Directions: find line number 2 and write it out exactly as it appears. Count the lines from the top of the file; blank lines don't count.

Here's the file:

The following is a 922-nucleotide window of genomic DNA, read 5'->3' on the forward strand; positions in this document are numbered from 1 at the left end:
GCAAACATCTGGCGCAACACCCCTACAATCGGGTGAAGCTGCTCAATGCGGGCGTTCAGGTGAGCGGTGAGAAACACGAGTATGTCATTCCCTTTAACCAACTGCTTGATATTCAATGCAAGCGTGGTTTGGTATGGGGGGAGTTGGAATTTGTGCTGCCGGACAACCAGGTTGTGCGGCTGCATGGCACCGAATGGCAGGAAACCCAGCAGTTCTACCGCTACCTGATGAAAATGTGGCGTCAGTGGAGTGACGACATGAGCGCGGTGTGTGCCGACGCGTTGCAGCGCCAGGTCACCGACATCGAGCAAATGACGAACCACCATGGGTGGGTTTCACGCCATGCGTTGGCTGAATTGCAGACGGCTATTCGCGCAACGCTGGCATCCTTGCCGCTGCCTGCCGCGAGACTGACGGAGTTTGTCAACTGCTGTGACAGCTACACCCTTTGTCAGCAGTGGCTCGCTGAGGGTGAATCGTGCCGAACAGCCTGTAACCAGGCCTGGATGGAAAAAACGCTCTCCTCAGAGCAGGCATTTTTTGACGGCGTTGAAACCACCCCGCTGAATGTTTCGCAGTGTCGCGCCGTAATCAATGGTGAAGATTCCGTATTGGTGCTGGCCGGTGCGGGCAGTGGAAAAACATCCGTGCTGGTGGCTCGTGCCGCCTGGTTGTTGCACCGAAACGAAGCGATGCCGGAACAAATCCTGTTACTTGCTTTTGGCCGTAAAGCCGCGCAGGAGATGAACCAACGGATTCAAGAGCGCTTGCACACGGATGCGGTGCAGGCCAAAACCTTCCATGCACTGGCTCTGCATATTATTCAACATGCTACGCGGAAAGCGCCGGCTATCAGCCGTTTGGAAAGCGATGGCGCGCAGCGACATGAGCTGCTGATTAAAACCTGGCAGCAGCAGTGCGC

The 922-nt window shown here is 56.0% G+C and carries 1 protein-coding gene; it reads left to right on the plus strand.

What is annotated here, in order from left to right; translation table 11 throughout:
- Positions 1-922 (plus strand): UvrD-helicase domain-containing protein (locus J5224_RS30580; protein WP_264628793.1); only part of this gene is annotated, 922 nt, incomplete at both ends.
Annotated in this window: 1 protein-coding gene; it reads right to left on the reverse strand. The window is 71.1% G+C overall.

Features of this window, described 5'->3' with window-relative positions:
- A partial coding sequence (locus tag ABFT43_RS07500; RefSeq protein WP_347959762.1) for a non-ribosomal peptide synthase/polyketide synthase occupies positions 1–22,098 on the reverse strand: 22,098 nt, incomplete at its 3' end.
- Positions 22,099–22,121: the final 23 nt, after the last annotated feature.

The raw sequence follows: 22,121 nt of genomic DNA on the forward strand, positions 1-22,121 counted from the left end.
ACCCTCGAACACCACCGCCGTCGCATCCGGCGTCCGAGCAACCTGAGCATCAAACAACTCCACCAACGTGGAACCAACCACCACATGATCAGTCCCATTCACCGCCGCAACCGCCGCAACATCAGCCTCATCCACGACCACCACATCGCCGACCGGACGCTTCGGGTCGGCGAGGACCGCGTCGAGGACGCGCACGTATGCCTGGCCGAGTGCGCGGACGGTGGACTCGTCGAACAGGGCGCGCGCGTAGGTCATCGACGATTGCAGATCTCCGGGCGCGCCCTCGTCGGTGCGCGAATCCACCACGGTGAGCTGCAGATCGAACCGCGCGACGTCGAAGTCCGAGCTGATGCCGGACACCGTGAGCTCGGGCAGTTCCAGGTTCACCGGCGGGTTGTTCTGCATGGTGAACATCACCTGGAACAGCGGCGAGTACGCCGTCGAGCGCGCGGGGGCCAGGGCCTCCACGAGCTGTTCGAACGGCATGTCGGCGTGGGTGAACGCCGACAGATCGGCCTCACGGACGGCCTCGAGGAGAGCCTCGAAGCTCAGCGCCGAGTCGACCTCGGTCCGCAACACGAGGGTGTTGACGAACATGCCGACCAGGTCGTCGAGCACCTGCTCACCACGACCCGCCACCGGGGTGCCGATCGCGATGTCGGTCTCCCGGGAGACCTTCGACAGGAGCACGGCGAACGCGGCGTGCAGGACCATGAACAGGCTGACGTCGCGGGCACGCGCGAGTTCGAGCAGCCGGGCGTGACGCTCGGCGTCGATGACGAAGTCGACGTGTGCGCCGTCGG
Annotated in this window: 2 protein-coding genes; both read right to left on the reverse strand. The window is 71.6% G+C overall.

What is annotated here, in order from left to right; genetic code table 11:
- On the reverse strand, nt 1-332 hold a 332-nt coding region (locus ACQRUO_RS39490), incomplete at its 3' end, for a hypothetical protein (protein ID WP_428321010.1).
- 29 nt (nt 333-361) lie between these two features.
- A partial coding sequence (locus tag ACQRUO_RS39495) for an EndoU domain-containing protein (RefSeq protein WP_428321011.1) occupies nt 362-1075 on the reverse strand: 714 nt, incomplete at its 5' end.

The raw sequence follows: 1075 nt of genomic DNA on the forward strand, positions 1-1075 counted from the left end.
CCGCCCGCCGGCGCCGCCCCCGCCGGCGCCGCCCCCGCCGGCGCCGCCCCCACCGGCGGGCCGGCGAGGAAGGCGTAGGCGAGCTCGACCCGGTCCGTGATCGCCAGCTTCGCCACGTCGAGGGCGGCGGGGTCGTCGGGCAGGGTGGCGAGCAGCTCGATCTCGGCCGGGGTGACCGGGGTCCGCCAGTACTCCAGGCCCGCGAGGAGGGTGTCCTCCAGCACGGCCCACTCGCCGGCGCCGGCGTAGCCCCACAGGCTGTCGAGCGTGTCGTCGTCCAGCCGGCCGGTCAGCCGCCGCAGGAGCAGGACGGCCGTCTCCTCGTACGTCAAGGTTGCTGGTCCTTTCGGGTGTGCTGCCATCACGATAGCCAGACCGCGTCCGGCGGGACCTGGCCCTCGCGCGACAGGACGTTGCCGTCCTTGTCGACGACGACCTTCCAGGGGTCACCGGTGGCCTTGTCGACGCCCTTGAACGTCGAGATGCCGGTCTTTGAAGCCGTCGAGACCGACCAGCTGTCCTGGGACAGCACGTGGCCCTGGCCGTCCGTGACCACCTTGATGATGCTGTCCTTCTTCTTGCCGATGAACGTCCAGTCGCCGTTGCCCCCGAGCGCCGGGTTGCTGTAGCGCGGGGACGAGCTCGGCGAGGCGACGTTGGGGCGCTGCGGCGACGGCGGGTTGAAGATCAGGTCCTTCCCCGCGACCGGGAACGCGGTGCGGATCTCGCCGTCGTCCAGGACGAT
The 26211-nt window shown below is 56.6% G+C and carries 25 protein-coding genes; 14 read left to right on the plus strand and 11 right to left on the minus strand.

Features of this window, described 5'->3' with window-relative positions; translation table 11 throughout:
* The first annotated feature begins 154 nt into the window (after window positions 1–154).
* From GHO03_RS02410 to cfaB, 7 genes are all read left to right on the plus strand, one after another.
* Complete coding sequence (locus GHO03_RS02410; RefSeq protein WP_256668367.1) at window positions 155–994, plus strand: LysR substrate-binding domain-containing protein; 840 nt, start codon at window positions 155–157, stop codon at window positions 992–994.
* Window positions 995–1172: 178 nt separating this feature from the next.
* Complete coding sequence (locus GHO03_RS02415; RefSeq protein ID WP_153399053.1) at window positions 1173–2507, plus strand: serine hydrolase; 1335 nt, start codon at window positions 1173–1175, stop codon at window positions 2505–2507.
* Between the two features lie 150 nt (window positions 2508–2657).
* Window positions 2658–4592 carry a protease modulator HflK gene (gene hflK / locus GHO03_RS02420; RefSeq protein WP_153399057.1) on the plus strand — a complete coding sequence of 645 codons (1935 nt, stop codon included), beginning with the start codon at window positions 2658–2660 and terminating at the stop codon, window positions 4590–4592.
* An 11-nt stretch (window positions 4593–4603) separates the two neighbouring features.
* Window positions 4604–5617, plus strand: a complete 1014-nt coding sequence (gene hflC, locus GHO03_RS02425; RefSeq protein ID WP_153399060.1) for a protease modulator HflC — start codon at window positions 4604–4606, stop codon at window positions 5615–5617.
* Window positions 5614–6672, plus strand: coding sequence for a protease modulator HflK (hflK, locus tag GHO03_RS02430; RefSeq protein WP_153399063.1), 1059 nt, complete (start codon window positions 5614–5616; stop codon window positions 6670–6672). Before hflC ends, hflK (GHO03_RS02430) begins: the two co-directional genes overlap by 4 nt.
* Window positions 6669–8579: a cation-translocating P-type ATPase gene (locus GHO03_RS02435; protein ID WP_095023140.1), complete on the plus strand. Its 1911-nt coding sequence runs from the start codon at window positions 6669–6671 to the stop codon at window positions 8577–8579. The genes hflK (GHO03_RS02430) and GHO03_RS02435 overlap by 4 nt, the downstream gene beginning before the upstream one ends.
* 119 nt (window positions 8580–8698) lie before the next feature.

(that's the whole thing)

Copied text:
GCAAACATCTGGCGCAACACCCCTACAATCGGGTGAAGCTGCTCAATGCGGGCGTTCAGGTGAGCGGTGAGAAACACGAGTATGTCATTCCCTTTAACCAACTGCTTGATATTCAATGCAAGCGTGGTTTGGTATGGGGGGAGTTGGAATTTGTGCTGCCGGACAACCAGGTTGTGCGGCTGCATGGCACCGAATGGCAGGAAACCCAGCAGTTCTACCGCTACCTGATGAAAATGTGGCGTCAGTGGAGTGACGACATGAGCGCGGTGTGTGCCGACGCGTTGCAGCGCCAGGTCACCGACATCGAGCAAATGACGAACCACCATGGGTGGGTTTCACGCCATGCGTTGGCTGAATTGCAGACGGCTATTCGCGCAACGCTGGCATCCTTGCCGCTGCCTGCCGCGAGACTGACGGAGTTTGTCAACTGCTGTGACAGCTACACCCTTTGTCAGCAGTGGCTCGCTGAGGGTGAATCGTGCCGAACAGCCTGTAACCAGGCCTGGATGGAAAAAACGCTCTCCTCAGAGCAGGCATTTTTTGACGGCGTTGAAACCACCCCGCTGAATGTTTCGCAGTGTCGCGCCGTAATCAATGGTGAAGATTCCGTATTGGTGCTGGCCGGTGCGGGCAGTGGAAAAACATCCGTGCTGGTGGCTCGTGCCGCCTGGTTGTTGCACCGAAACGAAGCGATGCCGGAACAAATCCTGTTACTTGCTTTTGGCCGTAAAGCCGCGCAGGAGATGAACCAACGGATTCAAGAGCGCTTGCACACGGATGCGGTGCAGGCCAAAACCTTCCATGCACTGGCTCTGCATATTATTCAACATGCTACGCGGAAAGCGCCGGCTATCAGCCGTTTGGAAAGCGATGGCGCGCAGCGACATGAGCTGCTGATTAAAACCTGGCAGCAGCAGTGCGC